Friday, February 14, 2014

Joseph’s Coat Moth

(Agarista agricola)

This insect created a bit of a flutter when she was found in the seed-raising igloo at the Crows Nest Community Nursery last Thursday.
“Oh no!” we thought. "Not a butterfly laying eggs on our precious seedlings!"
On examination she proved to be not a butterfly, but our largest and most glamorous local day-flying moth. With a wingspan of 7cms, she is as large as the more familiar blue triangle butterfly,  so it is not surprising that Joseph’s coat moths are often mistaken for butterflies.

This is a female. You can tell by the large white patches on her shoulders.  Her brilliantly striped caterpillars - black, white, and orange - grow to 7cms, so could have done a lot of damage to the right kind of seedlings.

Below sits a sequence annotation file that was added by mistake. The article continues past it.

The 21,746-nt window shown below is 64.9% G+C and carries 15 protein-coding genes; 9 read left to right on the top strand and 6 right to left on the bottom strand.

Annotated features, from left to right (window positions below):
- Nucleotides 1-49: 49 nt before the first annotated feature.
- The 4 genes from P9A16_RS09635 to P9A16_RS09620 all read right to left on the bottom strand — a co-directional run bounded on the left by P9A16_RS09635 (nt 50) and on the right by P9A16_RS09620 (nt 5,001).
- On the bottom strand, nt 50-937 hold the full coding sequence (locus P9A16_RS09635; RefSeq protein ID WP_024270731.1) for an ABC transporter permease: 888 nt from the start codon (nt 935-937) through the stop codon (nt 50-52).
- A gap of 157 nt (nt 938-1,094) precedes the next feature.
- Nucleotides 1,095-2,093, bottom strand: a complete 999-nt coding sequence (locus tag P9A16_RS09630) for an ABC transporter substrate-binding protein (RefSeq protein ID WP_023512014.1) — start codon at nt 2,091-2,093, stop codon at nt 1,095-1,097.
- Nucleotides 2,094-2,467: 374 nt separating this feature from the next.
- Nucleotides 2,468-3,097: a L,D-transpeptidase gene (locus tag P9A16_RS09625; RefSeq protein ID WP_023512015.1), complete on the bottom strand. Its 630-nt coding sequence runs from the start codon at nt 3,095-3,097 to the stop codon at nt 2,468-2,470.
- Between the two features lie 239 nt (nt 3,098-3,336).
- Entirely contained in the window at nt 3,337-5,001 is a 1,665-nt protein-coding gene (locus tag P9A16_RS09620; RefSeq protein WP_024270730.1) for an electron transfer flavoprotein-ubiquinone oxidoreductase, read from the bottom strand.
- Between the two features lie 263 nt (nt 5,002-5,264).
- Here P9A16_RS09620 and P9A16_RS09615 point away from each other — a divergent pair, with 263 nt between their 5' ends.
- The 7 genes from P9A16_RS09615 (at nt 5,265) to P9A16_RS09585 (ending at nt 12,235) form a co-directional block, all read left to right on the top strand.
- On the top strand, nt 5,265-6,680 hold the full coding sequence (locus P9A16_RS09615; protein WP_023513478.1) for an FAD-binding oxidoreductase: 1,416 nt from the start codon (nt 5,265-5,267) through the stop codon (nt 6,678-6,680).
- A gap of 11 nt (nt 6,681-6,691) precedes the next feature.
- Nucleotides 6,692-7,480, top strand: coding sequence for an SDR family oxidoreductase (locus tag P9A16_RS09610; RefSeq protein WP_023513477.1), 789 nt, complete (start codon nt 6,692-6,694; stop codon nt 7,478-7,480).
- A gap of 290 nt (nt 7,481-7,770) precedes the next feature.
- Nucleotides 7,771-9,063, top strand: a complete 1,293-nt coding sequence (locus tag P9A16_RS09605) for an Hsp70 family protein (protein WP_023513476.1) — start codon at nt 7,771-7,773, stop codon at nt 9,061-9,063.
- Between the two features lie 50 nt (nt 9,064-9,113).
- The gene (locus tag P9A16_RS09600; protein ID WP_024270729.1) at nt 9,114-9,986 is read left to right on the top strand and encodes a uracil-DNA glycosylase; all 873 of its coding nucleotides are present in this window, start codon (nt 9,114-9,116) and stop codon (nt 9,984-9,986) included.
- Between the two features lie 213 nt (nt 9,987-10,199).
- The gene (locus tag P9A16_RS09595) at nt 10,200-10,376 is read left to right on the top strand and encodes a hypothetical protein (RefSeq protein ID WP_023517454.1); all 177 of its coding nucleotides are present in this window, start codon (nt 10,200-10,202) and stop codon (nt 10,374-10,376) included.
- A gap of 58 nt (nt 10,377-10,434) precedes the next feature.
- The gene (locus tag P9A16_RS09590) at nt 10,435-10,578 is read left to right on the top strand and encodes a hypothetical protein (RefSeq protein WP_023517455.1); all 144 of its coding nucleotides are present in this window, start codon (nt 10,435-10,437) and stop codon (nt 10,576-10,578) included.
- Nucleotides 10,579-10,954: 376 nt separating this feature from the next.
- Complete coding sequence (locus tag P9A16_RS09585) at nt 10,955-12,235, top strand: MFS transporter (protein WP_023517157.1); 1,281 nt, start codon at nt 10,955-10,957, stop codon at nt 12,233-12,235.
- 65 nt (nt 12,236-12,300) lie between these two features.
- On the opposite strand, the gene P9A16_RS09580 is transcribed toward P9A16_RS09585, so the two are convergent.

However, the Joseph’s coat moth is only known to breed on plants in the grape family, and there are none of those in the igloo. The poor girl had blundered in there and was only trying to escape.
She was carefully captured, taken home and photographed. (This picture of her showy knickers was taken through a sheet of glass.)

Then she was released in my garden, where her most common local host plant, the slender water vine Cayratia clematidea, grows. Hopefully she has found a boyfriend by now, and may be out there laying eggs as I type.

See March 2011 for more on the slender water vine.

1 comment:

Judith Gray said...

It is absolutely beautiful! What a great find and a great "relocation" story".